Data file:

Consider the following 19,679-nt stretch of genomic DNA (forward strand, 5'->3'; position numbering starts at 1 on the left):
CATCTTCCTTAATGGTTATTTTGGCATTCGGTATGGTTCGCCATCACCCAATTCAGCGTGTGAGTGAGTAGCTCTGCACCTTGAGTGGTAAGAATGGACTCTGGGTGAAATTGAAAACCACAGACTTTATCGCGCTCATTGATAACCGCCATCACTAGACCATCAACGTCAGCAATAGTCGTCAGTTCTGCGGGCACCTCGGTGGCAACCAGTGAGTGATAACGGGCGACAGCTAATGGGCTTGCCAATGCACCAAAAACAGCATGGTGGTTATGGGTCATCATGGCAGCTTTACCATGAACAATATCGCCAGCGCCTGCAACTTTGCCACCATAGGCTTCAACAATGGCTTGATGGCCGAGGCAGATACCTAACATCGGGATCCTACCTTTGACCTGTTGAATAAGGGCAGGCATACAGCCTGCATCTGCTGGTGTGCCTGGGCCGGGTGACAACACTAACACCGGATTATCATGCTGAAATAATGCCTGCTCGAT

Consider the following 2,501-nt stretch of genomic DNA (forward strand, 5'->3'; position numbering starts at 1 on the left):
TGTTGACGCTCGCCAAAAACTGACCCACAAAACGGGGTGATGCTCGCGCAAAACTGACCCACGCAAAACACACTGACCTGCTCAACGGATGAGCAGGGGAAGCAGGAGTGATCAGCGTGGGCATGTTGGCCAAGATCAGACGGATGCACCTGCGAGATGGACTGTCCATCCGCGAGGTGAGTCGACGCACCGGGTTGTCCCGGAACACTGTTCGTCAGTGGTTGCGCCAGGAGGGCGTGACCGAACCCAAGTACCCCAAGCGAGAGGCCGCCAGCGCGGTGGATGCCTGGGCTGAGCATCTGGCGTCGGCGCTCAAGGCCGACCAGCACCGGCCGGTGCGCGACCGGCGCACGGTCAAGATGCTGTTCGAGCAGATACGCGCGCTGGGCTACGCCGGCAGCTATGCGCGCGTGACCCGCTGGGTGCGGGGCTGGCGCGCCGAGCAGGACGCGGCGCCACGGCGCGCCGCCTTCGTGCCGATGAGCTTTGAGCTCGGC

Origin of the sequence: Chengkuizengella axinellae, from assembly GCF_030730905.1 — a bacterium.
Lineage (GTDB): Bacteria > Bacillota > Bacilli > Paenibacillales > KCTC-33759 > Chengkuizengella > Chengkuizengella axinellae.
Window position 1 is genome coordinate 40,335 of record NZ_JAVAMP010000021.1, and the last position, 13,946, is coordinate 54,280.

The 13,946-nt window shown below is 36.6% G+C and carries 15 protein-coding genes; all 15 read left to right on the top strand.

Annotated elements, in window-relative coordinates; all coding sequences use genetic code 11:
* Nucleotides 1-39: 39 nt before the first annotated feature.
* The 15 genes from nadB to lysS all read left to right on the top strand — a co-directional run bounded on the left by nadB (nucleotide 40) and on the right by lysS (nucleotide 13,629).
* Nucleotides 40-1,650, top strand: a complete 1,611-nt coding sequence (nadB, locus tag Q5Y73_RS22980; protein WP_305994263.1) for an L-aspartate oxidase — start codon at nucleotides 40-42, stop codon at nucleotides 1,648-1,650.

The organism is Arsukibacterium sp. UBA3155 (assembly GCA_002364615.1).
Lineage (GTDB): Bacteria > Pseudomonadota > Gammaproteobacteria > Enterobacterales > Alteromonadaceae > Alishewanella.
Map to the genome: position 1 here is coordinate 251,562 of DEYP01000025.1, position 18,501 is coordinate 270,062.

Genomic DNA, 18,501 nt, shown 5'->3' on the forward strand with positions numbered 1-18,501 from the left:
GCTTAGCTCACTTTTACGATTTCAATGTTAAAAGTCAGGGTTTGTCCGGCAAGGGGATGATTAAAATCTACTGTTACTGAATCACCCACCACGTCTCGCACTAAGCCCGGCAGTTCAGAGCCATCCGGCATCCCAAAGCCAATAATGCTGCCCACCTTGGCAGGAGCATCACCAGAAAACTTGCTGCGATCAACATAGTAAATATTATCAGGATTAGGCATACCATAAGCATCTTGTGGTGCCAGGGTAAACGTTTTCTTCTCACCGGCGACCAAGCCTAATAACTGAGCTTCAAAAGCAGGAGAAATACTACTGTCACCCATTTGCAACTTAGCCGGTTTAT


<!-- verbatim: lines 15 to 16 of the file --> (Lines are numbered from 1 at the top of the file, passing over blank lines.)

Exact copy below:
Map to the genome: position 1 here is coordinate 251,562 of DEYP01000025.1, position 18,501 is coordinate 270,062.

Genomic DNA, 18,501 nt, shown 5'->3' on the forward strand with positions numbered 1-18,501 from the left: